TV, eh? interview with Mark Ellis and Stephanie Morgenstern: Flashpoint Tests Family Bonds

By Diane Wild

Article first published as Flashpoint Tests Family Bonds on Blogcritics.

fp-gallery 0744(1)When Flashpoint returns to CTV for season three on August 6 (and continues on CBS, who blithely ignore production seasons), the co-creators promise even more of a glimpse into the personal lives of the core characters. “What’s holding this season together is a family theme,” said Stephanie Morgenstern.

The long-estranged, long-referenced son of Greg Parker (Enrico Colantoni) will make an appearance this year. In addition, the episode that aired out of order on CBS on July 16 and was intended to be the season three premiere – it was presented as a “sneak peek” on CTV — brought the first look at the difficult relationship between Ed Lane (Hugh Dillon) and his brother, and revealed his wife’s surprise pregnancy.

“It reaches a point of such strain that she leaves him, even though she’s pregnant. That’s resolved in the finale,” Morgenstern revealed.

“The theme of the whole series is the human cost of heroism,” explained Morgenstern’s writing partner and husband Mark Ellis. “How can you be a cop who puts his life on the line every day, and then come home and be the guy who cuts the grass and is there for your family?”

Season three will focus on family bonds that go beyond blood relationships, “whether it’s a group of white supremacists who are on a mission to help the world become whiter, or a group of young basketball stars who are bound together in an oath of secrecy,” Morgenstern said. ‘Any strong connections between people they’ll make extreme sacrifices for, whether they’re blood families or families of choice — we’re testing all that.”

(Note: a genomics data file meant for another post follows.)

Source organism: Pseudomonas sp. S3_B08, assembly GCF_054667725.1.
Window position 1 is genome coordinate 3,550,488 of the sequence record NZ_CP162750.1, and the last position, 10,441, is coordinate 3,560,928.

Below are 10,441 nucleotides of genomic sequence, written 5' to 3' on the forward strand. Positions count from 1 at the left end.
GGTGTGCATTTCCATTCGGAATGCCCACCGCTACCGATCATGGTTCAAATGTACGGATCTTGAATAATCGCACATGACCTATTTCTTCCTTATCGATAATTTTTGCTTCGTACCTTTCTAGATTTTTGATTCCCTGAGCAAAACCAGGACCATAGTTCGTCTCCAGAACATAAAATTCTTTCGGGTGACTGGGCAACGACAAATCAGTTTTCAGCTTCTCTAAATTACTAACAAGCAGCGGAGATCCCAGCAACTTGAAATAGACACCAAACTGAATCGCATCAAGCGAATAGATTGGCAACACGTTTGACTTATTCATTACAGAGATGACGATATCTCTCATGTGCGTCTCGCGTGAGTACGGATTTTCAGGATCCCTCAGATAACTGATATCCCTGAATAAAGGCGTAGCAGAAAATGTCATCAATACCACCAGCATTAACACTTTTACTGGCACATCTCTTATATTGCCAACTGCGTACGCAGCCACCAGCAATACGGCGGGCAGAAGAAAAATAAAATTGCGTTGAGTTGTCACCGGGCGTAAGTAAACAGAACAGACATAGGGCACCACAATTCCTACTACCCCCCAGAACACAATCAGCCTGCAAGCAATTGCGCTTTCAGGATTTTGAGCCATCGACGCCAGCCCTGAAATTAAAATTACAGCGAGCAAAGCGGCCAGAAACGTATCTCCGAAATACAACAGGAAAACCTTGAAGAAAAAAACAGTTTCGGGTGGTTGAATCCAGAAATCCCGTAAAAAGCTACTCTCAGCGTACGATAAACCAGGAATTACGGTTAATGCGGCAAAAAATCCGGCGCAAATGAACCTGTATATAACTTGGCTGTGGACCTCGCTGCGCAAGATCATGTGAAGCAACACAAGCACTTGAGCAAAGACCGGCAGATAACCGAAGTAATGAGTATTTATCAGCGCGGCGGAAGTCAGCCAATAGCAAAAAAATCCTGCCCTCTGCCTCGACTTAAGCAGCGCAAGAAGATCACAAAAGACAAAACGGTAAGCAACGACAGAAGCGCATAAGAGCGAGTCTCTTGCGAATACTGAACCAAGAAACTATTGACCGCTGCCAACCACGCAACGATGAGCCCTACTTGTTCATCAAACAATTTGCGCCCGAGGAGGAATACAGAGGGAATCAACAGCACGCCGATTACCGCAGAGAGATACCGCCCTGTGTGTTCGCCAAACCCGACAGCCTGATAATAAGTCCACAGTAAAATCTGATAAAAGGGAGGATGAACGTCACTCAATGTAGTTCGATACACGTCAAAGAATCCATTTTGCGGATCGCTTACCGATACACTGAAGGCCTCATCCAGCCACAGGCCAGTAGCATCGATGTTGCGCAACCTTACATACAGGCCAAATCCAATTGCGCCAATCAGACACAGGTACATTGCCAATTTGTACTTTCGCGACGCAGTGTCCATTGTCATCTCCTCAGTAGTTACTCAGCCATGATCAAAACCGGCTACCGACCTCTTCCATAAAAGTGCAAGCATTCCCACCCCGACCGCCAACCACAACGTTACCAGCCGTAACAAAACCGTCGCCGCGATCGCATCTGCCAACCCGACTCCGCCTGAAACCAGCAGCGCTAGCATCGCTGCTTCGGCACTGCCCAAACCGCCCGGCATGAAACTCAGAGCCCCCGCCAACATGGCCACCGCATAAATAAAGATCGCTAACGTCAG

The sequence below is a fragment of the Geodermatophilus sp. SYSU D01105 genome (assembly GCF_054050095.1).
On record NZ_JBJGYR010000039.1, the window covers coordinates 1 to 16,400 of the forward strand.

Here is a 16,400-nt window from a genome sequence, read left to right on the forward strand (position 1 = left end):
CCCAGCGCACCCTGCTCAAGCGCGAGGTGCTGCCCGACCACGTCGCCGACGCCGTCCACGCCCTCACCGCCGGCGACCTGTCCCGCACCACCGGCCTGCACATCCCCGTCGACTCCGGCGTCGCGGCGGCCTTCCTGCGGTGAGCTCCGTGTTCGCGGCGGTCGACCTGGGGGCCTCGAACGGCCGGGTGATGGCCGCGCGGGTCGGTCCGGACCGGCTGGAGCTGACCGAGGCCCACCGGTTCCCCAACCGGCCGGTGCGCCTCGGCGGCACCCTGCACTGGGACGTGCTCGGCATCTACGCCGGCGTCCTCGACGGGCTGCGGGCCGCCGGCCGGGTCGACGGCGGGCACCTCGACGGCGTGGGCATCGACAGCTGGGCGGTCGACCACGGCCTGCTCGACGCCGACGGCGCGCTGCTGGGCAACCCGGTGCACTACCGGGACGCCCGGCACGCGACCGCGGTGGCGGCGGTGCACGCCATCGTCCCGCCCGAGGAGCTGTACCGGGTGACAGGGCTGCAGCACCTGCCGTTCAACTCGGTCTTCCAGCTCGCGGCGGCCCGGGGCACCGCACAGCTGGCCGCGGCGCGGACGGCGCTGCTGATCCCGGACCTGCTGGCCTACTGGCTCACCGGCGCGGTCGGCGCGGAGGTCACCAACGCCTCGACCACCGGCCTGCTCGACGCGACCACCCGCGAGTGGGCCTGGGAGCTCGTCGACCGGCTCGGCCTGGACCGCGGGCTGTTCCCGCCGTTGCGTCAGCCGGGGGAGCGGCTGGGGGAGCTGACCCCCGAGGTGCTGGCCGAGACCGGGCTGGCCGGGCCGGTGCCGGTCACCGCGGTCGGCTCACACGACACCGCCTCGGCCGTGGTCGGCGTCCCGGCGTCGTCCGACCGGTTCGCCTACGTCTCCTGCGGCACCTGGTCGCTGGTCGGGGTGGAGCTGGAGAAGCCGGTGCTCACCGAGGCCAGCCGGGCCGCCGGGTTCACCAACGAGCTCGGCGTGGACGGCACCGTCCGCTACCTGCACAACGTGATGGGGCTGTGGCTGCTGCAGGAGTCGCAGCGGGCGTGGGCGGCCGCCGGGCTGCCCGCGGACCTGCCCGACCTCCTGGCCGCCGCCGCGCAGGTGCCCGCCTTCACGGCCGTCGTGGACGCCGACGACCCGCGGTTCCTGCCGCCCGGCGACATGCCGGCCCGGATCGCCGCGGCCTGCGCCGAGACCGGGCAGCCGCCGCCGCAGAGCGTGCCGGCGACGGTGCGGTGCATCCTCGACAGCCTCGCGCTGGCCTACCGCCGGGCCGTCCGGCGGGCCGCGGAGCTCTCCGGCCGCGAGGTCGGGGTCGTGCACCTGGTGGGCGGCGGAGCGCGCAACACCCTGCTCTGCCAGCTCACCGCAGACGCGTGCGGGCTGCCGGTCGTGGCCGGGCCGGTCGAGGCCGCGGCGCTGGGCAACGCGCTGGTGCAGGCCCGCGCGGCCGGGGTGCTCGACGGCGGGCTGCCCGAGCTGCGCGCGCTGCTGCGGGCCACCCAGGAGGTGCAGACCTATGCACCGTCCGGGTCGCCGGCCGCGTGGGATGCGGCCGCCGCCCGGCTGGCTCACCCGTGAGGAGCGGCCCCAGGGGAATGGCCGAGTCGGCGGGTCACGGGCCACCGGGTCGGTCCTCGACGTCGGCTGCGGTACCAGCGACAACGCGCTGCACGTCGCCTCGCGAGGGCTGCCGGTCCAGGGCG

Those tests will come with the help of some impressive guest stars, including, in Friday’s episode, Kelly Rowan (The OC), plus Lauren Holly (NCIS), Victor Garber (Alias), Erin Karpluk (Being Erica), Ian Tracey (Intelligence), and Douglas Smith (Big Love).

Canadian audiences have waited over eight months for the new season of Flashpoint, though CBS just finished airing season two (while calling part of it season three). The show has generally been scheduled with long breaks within and between seasons, causing fan consternation and confusion along the way.

“From our perspective, there’s never really a long gap,” an exhausted Ellis pointed out in our interview, conducted just as they were heading away for the weekend after writing the season three finale, before continuing with the grueling production schedule.

“What makes it tricky is we’ll structure a production season with an arc for some of our characters, and then when it comes to broadcasting, the episodes may be aired without the same continuity,” he said. “But we knew we were working with big network television and that possibility existed. So we construct arcs to reward the faithful viewer, but each episode has to stand on its own.”

They are watching the ratings on both sides of the border, but “on a personal level, what’s most important to us is that Canadians have taken to the show so strongly,” said Ellis. “That was the big brass ring for us, to become watercooler conversation, something my mom’s hairdresser would have seen. That’s happened and we’re grateful. We try to root our stories in the Canadian sensibility — that’s really important to us.”

When I’d asked Colantoni if he had any dirt on Ellis and Morgenstern before our interview, he replied, deadpan: “Yeah, how do they manage a successful marriage in the midst of this chaos? It’s the craziest thing. How do you f***ing do that? You live together, you work together, and you’re still happy being married. Explain that to me.”